That's why I wanted to know how the BBA exactly works when hooked up to a computer or laptop.

EDIT: Oh, and does it matter which router someone uses w/ the BBA? Is it still platform independent? Can you access it from any machine?
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Re: How it works? -- The interplay of programming & electron

Postby AaronGlazer on Sun Jan 25, 2015 6:57 pm

Again, the Broadband Adapter does not "access the hardware" or anything like that. All the BBA does is allow you to connect your DC to a router for uploading executable files. The only other ways to get your program to run on a Dreamcast are to either use a coder's cable. or to burn a CD-R every time you wanted to test something which is obviously neither feasible nor desirable.

If you wanted to write a Dreamcast program without using KOS or any of the like, you sure as hell could but it probably wouldn't be very practical. KOS is well over a decade old at this point.

With the coder's cable, it's the same situation, except you plug the cable into your PC and use dctool-serial and dcload-serial instead of -ip.
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Re: How it works? -- The interplay of programming & electron

Postby Light-Dark on Tue Jan 27, 2015 10:01 pm

If you want to write your own PVR driver you're going to have to become intimately familiar with SH4 assembly and the hardware's memory system in general. I would advise you just use KOS and it's libraries as it is pretty dang good. It's PVR related functions are pretty easy to pick up and understand. The only hard part about making a 3D engine using this route is getting used to using the Dreamcast's special vector/matrix math instructions on the CPU because the PowerVR is fixed function which means there are no shaders; the PVR is not programmable in the modern graphics card sense. If you are looking for a great implementation of "old-school" (no shaders) OpenGL on the Dreamcast for KOS check out the library by a user on dcemulation known as "PH3NOM". His OpenGL library is pretty amazing.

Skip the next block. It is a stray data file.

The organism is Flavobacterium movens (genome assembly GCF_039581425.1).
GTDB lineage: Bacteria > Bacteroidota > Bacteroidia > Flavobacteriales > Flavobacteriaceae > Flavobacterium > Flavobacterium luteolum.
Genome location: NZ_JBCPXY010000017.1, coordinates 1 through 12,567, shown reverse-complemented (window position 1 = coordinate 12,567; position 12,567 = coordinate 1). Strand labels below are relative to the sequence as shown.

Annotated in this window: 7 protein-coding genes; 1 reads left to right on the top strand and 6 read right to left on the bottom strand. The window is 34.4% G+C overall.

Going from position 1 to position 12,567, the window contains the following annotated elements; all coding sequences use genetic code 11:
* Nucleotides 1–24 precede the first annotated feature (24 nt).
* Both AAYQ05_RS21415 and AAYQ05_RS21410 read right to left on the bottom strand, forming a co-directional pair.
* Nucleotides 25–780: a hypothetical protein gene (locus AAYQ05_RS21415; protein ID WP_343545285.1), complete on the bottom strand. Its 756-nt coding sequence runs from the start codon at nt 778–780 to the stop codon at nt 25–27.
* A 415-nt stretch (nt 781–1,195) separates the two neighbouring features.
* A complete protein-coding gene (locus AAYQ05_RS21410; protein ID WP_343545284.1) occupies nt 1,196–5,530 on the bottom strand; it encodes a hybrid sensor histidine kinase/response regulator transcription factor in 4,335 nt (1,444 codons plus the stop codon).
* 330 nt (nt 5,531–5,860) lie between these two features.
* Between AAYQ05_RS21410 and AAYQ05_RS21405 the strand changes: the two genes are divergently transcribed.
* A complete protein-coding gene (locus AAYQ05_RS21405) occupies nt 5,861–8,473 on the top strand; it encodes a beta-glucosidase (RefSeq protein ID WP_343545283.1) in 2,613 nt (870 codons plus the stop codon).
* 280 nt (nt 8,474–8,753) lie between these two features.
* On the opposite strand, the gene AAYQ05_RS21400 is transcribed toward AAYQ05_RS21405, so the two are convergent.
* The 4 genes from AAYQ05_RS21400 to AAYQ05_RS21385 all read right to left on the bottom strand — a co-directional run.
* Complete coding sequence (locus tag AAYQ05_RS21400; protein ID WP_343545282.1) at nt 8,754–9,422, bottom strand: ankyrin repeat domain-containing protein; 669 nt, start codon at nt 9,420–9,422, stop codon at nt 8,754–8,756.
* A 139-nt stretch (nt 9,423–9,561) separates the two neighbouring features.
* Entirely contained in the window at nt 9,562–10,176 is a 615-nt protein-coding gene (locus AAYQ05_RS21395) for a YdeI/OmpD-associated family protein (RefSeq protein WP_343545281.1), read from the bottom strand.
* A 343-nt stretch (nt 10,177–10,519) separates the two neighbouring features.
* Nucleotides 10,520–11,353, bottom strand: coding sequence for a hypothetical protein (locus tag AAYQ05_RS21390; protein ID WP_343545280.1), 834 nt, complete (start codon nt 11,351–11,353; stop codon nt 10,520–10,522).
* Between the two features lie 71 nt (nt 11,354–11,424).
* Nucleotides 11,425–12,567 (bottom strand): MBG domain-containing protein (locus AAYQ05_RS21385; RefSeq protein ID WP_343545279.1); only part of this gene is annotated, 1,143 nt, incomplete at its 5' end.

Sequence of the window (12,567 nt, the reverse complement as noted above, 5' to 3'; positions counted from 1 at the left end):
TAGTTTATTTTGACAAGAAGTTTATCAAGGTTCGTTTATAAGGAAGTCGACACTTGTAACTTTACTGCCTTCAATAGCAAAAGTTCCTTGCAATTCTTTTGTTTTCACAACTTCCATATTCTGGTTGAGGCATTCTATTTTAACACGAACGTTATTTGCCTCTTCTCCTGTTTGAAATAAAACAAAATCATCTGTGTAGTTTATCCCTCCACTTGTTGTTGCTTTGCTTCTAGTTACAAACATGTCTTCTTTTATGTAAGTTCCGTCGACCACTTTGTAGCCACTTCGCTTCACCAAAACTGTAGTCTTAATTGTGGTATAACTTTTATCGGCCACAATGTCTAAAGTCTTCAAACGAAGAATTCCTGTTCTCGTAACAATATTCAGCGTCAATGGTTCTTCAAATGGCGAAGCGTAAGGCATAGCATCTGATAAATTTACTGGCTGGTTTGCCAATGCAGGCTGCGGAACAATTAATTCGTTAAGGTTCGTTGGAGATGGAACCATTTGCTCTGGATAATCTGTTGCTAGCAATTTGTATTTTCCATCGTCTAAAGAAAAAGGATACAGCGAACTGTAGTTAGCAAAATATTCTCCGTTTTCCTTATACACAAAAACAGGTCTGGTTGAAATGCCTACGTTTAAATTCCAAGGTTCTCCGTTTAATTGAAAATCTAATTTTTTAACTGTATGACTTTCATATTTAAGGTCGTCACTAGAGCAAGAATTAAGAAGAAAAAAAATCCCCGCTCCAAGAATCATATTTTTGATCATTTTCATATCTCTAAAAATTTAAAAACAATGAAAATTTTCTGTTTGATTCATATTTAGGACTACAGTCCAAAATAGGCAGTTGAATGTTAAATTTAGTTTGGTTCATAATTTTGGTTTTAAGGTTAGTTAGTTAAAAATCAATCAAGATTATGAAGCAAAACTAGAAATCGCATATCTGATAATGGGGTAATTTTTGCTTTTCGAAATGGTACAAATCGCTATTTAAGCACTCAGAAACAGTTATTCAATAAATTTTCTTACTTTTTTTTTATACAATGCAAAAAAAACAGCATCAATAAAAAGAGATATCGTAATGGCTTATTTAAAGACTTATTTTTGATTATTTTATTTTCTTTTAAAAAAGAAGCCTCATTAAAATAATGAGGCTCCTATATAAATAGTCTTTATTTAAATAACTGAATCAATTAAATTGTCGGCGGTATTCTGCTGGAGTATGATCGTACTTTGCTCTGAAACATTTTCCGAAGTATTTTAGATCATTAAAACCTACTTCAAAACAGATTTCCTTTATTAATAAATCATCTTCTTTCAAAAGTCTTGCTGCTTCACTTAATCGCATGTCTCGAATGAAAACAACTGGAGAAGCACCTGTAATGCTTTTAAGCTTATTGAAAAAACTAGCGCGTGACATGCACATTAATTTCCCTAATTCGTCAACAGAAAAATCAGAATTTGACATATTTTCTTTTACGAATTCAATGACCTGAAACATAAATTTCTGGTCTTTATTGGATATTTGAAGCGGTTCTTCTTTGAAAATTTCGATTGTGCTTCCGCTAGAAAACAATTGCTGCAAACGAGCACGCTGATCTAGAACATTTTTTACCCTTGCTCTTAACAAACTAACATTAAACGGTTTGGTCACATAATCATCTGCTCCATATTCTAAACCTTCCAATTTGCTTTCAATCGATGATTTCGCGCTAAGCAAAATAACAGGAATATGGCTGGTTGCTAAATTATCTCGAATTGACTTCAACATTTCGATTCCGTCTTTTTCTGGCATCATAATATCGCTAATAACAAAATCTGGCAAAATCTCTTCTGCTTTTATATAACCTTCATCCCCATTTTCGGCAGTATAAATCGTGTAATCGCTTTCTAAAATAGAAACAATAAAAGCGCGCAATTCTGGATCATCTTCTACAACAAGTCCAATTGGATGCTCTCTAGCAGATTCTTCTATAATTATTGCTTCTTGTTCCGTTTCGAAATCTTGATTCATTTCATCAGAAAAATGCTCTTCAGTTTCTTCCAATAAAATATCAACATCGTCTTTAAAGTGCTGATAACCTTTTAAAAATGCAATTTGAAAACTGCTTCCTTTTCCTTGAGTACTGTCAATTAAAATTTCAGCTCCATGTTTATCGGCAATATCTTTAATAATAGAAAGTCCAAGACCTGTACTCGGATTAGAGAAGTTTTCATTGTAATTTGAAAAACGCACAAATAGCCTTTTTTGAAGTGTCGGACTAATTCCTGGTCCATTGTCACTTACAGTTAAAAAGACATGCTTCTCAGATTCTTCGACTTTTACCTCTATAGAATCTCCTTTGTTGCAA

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Re: How it works? -- The interplay of programming & electron

Postby YourNerdyJoe on Fri Jan 30, 2015 11:59 pm

I agree with Light-Dark but if you want to do it yourself then reading through the KOS source and finding any information about the hardware you can will help.
Found this http://mc.pp.se/dc/. Seems to have some useful info on the GPU as well as other things but I'm not a Dreamcast guy so what do I know ;)
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Re: How it works? -- The interplay of programming & electron

Postby Falco Girgis on Mon Feb 09, 2015 10:44 pm

Dan wrote:3) _No public GPU documentation in general_
Why there are usually no public GPU documentations available, but public CPU documentations instead? Is there no need for it because of a CPU bottleneck (the CPU sending the instructions to the GPU, while in most consoles the instructions are fetched independently from the CPU and the GPU)? Why the manufacturers want us to program the GPU only via an API such as OpenGL & DirectX? Why they're still insisting us to use APIs in the future such as Mantle (a no CPU overhead GPU API), instead of giving us 'bare-metal' access to the hardware like in consoles?
Furthermore, let's say I would have a GPU documentation/programming model of a graphics card, would I be able to 'communicate' directly with a graphics card then? So, can I bypass the CPU bottleneck when I have a documentation?
PS: Are there any other GPUs which can be directly accessed except video game console GPUs?.
That's because the SH4 processor is a very commonly used microprocessor in a wide array of embedded devices, outside of the Dreamcast; the PowerVR2DC was a specialized GPU designed specifically for the Dreamcast.

Trust me, you have more bare-metal access than even Mantle could offer on the Dreamcast... If you really want to, yeah, you have to manually encode and submit instructions and primitives to be processed by the GPU. As has previously been mentioned, the PVR has a fixed-function pipeline, meaning you do not write code to be run on the GPU itself. Instead you send simple commands and primitives to it from the CPU to tell it what you want to do.